Over at The Prospect, I report on the fact that John McCain hasn’t released a detailed education platform since the year 2000, confusing education experts as to how exactly he’s planning on improving our schools — if at all.
McCain’s thin education record raises questions about whether he has rethought either the central idea or the specifics of his 2000 education platform: a $5.5 billion, three-year national experiment in private school vouchers.
Since McCain first advocated vouchers, a growing body of research has confirmed that they do not improve students’ academic performance or help close the achievement gap between affluent white children and poor children of color. Furthermore, the value of the vouchers McCain and other conservatives have proposed — $2,000 — is equal to less than half the average annual tuition at an American private school — $4,689. That means vouchers won’t give poor families many educational options beyond inner city parochial schools, which are far less expensive and exclusive than secular prep schools focused on ensuring college admission. Voucher programs stack the deck against families who prefer a secular education for their children. In Milwaukee, the site of the largest private voucher experiment to date, 102 of 120 participating schools are religious-affiliated.
In 2000, McCain wanted to fund his proposed federal voucher program through repealing sugar and ethanol subsidies. He has continued to argue against such subsidies, but no longer links that platform to education. In fact, McCain’s track record in the Senate shows a long history of voting against redirecting money toward public schools, although he did approve $75 million in funding for abstinence-only education.
Read the whole thing.
If you’ve been following the story of the 437 children removed by the state of Texas from a breakaway, fundamentalist Mormon community in Eldorado, you know things are more complicated than they initially appeared: Police raided the compound after they received a call from a woman who said she was a 16-year girl who’d been sexually assaulted there. Now authorities believe those calls were actually placed by a Colorado woman with a history of making false police reports. Yet a Court chose to keep the children, even breast-feeding infants, away from their families and in foster homes, at least for the time-being. It is known that the sect forces girls in early puberty into marriages with older men, and that girls as young as 13 years old have been impregnated. A powerful argument can be made that when a community of adults forces children to conform to such a misogynist, violent, and abusive ideology, it is in their children’s best interest to be raised by adults outside of that community.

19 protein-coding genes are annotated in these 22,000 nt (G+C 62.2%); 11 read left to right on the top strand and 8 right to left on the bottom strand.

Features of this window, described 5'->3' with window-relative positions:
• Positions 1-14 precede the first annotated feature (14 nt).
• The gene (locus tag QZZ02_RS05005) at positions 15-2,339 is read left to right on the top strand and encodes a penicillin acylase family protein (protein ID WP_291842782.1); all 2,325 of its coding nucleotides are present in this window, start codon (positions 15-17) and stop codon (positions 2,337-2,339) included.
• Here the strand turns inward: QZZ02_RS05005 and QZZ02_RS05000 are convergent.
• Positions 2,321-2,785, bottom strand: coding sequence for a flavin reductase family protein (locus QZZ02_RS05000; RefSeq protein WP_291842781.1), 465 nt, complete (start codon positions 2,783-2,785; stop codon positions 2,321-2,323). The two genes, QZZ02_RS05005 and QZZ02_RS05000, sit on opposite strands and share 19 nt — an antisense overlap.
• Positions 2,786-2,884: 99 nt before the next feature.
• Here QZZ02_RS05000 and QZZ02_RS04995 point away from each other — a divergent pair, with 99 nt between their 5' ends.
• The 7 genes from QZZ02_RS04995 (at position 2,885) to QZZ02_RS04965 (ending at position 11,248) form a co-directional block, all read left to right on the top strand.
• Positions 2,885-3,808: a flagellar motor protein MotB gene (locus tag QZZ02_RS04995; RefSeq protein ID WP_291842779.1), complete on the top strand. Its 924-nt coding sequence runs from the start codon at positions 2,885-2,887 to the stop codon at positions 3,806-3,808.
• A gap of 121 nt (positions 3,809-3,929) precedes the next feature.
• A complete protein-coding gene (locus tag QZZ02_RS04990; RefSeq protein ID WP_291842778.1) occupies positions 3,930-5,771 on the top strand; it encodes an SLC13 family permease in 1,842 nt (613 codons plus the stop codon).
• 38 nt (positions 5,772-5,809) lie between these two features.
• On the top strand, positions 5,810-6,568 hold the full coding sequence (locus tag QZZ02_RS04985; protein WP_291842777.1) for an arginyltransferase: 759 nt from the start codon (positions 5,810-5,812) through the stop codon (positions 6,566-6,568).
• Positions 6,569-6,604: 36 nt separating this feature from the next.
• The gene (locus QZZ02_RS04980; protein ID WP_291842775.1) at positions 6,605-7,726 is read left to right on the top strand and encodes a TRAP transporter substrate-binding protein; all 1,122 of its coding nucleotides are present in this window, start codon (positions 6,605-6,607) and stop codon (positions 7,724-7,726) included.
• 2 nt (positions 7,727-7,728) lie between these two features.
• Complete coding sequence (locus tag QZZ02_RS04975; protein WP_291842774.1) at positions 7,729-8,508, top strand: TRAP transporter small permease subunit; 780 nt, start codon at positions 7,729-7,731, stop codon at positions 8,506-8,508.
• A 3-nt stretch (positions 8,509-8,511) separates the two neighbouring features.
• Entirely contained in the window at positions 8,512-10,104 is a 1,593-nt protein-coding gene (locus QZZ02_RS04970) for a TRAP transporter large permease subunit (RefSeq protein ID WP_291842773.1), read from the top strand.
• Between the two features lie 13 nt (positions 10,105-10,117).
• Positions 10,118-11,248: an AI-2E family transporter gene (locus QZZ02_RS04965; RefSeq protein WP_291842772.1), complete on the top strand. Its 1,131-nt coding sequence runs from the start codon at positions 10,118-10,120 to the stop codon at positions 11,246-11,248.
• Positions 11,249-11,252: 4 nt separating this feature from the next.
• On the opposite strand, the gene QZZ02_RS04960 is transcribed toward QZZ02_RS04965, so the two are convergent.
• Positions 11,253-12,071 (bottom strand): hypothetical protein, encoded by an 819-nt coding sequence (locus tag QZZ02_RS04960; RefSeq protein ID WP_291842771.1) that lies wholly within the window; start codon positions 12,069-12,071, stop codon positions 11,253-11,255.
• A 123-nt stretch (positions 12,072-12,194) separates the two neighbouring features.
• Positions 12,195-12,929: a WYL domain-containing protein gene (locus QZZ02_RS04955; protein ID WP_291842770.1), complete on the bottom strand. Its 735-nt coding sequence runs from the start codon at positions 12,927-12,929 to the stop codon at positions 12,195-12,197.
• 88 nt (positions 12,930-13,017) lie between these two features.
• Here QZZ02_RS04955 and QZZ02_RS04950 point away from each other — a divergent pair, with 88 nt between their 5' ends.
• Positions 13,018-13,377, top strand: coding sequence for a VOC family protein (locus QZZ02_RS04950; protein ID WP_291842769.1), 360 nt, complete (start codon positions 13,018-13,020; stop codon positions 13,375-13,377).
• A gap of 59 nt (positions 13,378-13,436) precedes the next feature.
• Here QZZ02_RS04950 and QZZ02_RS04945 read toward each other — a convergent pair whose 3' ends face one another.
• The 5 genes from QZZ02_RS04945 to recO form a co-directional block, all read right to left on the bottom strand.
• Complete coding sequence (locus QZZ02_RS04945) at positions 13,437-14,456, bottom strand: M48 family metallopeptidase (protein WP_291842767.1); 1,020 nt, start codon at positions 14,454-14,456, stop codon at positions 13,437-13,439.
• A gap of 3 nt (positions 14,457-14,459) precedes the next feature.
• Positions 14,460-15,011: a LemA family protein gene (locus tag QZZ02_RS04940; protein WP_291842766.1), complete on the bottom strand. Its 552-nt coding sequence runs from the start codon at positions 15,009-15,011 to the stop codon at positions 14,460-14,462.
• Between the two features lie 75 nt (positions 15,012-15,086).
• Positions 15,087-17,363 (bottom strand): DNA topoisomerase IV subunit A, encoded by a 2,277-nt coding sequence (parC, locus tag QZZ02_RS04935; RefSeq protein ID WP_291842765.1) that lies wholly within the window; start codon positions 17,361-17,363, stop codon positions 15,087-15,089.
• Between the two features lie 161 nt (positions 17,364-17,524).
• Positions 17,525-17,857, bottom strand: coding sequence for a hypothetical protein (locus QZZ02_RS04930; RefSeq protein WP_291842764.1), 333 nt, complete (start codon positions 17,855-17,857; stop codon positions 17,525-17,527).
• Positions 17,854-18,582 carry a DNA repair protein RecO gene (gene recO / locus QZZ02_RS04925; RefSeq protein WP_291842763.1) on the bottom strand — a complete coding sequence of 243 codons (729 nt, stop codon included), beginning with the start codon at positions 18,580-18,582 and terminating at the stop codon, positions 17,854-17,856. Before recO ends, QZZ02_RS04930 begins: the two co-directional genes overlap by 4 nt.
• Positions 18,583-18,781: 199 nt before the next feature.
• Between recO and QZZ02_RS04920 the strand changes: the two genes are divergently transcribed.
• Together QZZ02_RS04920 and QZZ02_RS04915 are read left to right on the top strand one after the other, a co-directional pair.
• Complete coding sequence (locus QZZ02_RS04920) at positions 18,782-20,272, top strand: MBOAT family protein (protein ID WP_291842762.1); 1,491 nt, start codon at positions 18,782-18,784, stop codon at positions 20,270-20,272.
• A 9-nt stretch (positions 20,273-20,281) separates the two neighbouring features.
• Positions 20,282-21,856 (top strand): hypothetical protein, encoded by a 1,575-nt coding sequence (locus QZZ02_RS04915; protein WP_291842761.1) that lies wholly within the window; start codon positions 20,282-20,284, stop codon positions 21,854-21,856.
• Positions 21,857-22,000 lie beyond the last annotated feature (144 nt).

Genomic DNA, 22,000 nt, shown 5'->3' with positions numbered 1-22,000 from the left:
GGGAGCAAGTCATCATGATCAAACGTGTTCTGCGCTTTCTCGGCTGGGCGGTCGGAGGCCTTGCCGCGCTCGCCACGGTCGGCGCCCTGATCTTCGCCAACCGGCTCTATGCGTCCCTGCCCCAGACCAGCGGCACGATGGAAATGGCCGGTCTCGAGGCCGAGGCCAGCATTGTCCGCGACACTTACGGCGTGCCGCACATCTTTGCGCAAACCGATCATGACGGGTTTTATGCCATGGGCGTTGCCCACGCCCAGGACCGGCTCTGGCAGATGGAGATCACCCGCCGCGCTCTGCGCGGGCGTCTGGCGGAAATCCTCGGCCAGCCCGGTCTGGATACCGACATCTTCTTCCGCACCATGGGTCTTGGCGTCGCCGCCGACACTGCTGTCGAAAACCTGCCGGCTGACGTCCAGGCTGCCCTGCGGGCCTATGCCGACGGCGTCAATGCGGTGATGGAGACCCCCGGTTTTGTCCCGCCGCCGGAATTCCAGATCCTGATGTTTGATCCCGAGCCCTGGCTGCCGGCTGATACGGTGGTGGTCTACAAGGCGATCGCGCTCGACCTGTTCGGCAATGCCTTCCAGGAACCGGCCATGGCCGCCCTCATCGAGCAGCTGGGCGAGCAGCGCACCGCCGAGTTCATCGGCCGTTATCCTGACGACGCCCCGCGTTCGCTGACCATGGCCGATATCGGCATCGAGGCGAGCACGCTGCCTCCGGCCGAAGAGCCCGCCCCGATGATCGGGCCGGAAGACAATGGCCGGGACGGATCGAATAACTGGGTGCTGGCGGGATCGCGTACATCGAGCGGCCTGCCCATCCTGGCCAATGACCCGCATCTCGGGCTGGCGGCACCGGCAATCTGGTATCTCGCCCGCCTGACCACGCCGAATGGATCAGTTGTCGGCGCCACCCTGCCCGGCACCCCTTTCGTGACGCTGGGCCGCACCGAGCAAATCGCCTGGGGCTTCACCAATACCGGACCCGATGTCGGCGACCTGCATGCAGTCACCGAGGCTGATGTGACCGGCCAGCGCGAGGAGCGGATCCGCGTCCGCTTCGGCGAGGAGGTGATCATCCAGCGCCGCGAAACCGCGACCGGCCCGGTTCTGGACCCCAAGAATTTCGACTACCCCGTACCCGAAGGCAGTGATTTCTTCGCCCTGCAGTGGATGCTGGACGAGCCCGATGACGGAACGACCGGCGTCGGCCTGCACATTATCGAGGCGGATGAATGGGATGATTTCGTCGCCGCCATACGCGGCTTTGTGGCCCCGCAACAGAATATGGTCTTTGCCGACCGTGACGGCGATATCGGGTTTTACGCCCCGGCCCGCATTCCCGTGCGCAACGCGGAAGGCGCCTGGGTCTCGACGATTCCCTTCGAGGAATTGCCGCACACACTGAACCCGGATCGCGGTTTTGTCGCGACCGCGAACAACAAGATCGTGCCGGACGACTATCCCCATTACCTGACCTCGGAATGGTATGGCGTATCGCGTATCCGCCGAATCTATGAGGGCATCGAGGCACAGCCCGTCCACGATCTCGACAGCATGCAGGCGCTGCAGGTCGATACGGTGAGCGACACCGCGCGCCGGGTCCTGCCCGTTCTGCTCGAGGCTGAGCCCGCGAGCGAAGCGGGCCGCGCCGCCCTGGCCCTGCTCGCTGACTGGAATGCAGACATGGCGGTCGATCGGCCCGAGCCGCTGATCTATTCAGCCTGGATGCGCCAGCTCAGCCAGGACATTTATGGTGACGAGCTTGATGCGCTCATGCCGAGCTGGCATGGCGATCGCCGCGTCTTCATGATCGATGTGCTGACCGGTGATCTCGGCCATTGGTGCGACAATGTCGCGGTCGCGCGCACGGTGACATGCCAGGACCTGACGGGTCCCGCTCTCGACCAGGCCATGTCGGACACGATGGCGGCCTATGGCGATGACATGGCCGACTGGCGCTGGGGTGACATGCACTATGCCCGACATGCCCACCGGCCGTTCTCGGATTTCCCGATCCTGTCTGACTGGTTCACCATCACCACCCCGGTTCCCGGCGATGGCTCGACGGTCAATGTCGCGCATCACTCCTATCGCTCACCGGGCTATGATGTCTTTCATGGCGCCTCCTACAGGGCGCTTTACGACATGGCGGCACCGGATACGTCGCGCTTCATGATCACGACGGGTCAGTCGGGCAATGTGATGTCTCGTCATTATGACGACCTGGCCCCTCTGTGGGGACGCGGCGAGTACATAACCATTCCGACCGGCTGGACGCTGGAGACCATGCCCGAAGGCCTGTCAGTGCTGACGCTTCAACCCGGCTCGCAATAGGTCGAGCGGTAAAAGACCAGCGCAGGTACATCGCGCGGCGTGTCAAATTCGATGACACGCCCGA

Yet voices are beginning to raise in protest of the removal. Warren Binford, a children’s rights expert, writes in the Oregon Statesman Journal:
If these teenage girls are being sexually abused, they should be in protective custody — absolutely. However, most of the children in custody are boys and young children, and thus, not at imminent risk of the abuse alleged.
All children have the right to remain with their families unless and until there is substantial proof of imminent risk of serious harm to that specific child. Due process rights entitle each and every child to individualized findings of harm or serious risk of harm.
It is sensible to assume that, especially for girls, being raised in an environment of sexual coercion has a profoundly negative psychological impact well before the actual acts of physical abuse take place. Still, Binford’s point is well taken; removing young children from their parents abruptly may be equally traumatic. Indeed, there is no way for society to root out every family subjecting their children to such ideas and put those kids into an already over-burdened foster care system. So policy and legal solutions to these problems are unclear. Readers, what do you think? Is Texas right to keep the FLDS children in state custody?
cross-posted at TAPPED
While high school grades remain the single best indicator of how successful a student will be in college, a new study finds that of all the sections on the SAT, the writing section is the best predictor of academic success. The College Board decided in 2002 to roll what used to be the SAT II writing subject test into the SAT I, which now contains both an essay and a multiple choice grammar review.